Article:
President Taft Speaking at Manassas Court House, Virginia in 1911, courtesy Library of Congress

The Bureau of Indian Affairs tried to address the many health issues developing among tribes who had lost their traditional lands, lifestyles, and occupations. However, funds were always far too short to do much good, and healthcare was not provided with any kind of continuity. As time went on and the country began to use  surveys and statistics as a basis for action, the government surveyed reservations and schools to discover the extent of the sanitation and health issues which were being reported. When President Taft received the information, which showed a high incidence of tuberculosis and trachoma (an eye disease which often led to blindness), along with a scarcity of medical care, he was shocked.

“The death rate of the Indian country is 35 per thousand as compared with 15 per thousand–the average death rate of the United States as a whole . . .,” he told Congress in 1911. “Last year, of 42,000 Indians examined for disease, over 16 percent of them had trachoma . . . . Of the 40,000 Indians examined, 6,000 had tuberculosis.” Taft asked Congress for more money to go toward Indian health care. . . . “It is our immediate duty to give the race a fair chance for an unmaimed birth, healthy childhood, and a physically efficient maturity.”

Appropriations for Indian medical service rose from $40,000 in 1911 to $350,000 in 1918.

A Grandfather and Two of His Grandchildren Infected With Trachoma, Rincon Reservation, Californina in 1912, courtesy National Library of Medicine

Group Picture at the Phoenix Indian School Tuberculosis Sanitorium Phoenix, AZ, circa 1890-1910, courtesy National Institutes of Health

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BIA Supervision

Cato Sells

The Bureau of Indian Affairs expanded over time, as many other government offices did. In its 1913 report to Congress, the Commissioner of Indian Affairs (Cato Sells) noted that the Indian Office had received 77,000 letters in 1902 and employed 132  people, but had received 209,000 letters and had employed 227 people by 1911. The commissioner presented his office in the most positive light as he highlighted the strides and failures of the past few years.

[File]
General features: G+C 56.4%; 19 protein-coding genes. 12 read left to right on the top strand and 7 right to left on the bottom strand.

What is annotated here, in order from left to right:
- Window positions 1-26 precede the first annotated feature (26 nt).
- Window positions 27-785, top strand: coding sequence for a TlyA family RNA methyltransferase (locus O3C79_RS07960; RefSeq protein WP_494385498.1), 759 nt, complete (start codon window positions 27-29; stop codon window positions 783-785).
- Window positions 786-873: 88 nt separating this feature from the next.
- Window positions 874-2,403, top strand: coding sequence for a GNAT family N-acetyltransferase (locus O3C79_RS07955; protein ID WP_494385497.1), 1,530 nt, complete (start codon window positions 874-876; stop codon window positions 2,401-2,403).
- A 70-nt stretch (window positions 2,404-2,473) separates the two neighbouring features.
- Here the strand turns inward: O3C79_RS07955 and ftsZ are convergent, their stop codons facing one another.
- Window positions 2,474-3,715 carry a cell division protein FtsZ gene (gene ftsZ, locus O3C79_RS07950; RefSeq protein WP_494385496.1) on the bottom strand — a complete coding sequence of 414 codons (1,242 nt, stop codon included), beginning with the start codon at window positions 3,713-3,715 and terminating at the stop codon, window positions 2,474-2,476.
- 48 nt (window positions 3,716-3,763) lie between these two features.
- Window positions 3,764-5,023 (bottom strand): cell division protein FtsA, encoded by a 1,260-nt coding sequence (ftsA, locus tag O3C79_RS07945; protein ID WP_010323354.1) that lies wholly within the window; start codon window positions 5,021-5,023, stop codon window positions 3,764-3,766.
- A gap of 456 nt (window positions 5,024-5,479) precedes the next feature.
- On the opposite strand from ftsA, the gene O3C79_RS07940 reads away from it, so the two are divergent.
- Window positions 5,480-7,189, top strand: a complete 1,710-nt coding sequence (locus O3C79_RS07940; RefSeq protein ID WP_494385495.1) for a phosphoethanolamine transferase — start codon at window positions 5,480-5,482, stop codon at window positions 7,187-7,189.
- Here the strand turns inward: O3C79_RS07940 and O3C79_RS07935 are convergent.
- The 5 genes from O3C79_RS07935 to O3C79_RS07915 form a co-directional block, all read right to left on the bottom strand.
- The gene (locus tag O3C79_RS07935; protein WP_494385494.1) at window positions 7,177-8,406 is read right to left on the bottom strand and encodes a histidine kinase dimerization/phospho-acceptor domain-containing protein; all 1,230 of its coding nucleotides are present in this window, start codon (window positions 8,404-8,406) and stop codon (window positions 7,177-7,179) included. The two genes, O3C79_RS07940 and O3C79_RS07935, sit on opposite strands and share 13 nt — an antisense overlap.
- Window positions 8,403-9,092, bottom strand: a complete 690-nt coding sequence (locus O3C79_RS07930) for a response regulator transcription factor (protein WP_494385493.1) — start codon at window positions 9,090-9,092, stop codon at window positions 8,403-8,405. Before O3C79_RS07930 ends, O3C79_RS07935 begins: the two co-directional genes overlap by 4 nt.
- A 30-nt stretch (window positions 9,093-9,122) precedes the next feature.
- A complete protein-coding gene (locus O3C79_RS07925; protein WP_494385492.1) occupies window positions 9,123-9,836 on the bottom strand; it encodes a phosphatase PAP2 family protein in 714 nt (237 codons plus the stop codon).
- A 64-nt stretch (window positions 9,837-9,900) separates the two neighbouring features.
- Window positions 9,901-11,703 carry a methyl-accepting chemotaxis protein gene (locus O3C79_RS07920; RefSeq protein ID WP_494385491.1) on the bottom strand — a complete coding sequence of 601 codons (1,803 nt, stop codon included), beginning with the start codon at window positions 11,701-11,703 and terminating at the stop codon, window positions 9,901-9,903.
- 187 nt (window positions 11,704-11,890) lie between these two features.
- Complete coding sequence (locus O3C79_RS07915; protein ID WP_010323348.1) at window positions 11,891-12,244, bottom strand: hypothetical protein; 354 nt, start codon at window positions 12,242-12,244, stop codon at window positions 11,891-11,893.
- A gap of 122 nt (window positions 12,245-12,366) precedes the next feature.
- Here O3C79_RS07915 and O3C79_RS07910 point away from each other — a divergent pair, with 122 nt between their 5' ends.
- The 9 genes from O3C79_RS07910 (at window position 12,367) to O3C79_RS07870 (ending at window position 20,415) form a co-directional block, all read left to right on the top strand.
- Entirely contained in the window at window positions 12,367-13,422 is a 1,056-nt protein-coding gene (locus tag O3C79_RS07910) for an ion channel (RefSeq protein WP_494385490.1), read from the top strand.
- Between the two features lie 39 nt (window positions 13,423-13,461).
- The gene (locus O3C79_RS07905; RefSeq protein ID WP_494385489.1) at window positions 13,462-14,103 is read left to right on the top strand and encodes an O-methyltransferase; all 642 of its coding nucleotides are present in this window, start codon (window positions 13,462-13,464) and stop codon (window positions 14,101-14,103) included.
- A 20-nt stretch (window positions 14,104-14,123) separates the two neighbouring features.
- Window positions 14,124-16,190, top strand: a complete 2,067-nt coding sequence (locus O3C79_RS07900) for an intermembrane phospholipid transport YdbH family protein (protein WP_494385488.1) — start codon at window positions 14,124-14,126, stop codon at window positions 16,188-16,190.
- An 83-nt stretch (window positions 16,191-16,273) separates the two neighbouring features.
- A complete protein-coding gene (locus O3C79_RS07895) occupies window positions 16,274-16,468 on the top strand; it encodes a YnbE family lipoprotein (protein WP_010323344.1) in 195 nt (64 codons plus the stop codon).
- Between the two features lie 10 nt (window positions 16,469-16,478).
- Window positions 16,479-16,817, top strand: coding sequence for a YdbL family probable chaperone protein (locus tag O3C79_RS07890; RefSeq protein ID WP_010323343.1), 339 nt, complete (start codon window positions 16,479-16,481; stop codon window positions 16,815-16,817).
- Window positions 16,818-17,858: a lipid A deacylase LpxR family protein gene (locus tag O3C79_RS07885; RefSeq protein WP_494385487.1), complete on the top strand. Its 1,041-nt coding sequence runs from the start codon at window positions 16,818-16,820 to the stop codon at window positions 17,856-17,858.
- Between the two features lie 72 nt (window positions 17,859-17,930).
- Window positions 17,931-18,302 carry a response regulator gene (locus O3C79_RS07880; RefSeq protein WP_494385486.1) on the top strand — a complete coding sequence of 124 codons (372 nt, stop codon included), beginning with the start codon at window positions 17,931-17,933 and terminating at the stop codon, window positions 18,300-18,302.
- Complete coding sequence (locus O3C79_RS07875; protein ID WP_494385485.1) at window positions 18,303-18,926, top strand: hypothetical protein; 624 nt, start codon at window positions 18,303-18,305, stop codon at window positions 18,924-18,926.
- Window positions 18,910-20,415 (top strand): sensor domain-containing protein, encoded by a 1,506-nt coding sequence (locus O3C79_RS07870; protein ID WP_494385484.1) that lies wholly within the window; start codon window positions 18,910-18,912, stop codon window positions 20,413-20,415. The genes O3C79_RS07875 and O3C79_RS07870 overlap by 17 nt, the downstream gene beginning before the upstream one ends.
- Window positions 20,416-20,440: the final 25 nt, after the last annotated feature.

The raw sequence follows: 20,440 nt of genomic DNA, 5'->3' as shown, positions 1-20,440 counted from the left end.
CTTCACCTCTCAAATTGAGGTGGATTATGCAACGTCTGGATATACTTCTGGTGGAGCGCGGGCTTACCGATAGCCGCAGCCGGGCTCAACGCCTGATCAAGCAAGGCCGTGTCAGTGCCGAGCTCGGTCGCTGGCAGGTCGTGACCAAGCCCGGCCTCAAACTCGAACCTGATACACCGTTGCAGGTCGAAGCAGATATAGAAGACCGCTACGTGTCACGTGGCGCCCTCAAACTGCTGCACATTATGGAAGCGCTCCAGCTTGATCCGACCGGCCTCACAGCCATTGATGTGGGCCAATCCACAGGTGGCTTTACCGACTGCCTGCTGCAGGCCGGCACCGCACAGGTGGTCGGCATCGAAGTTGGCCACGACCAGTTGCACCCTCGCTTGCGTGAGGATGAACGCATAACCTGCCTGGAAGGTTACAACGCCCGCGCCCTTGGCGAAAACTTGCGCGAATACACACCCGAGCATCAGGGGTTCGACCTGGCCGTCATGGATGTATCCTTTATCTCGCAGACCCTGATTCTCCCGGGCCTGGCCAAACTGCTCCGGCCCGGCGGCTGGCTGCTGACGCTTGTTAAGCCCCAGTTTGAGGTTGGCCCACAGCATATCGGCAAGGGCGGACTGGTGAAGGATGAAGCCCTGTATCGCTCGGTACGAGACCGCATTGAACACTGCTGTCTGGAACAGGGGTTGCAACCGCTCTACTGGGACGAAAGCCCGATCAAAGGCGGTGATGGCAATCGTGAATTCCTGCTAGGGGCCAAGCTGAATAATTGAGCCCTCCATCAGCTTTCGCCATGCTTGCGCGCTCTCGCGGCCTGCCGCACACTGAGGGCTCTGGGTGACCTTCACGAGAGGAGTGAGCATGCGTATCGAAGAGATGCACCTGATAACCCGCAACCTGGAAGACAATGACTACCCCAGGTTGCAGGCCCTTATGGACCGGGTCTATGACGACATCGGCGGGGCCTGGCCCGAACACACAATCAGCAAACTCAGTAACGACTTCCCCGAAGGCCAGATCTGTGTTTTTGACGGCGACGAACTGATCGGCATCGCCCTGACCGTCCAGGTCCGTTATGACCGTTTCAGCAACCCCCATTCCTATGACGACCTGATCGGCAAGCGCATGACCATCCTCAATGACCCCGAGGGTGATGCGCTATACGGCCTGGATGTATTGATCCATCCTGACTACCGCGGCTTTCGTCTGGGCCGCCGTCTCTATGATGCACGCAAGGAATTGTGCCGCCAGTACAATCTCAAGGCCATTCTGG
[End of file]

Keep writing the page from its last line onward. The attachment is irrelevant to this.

He specifically discussed the discovery of petroleum in Indian Territory. In a special report about petroleum in 1902, the Census Bureau had barely noted the existence of 13 wells there. The land was occupied by the Five Civilized Tribes, though the Secretary of the Interior had authority over it through the Curtis Act of 1898. By 1912, Oklahoma was second among oil-producing states, and pumped out almost one-fifth of all the petroleum produced in the U.S.

The wealth represented by Oklahoma’s oil consequently focused greedy attention on the Indians who were supposed to benefit from it. The next post will continue this topic.

Hoy Oil Field on Black Bear Creek near Enid, Oklahoma, circa 1917, courtesy Library of Congress

Oil Wells in Bartlesville, Oklahoma

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Understanding the American Indian Girl

Cree Indian Girls, 1871, courtesy Library of Congress

In 1928, the Department of the Interior put out a pamphlet entitled “The Social Heritage of the Indian Girl.” Prepared at the request of the commissioner of Indian Affairs, the information in it was an attempt to help the pamphlet’s audience (mainly educators) see that the problematic behaviors of female Indian students had much to do with culture, rather than active misbehavior or backwardness.

What is the Indian girl like? asked the narrator, and went on to list the questions many “interested” parties typically asked about them. Some of these were:

— Why are Indian girls so often silent when they could explain if they would?

— Why can we never depend upon them to do things on time?

— Why are they so slow?

— Why are they always borrowing others possessions and giving theirs away?

— When will they ever learn to reason things out instead of just following their impulses?

To counter these questions, the pamphlet went through each one and gave sometimes patronizing explanations. It explained silence, for instance, by commencing with a hypothetical situation in which a little reservation girl first came to a classroom. When the teacher asked her a question, the little girl couldn’t speak. To think that an important person representing the Great White Father wanted information from her! Instead of replying, the little girl could only hang her head.

Some information contained in the pamphlet was useful, particularly a discussion concerning the importance of the group (clan or tribe), rather than the individual, within Indian society.

Puyallup Woman, Minnie Richards, 1899, courtesy Library of Congress

Paiute Indian Girls, circa 1914, courtesy Library of Congress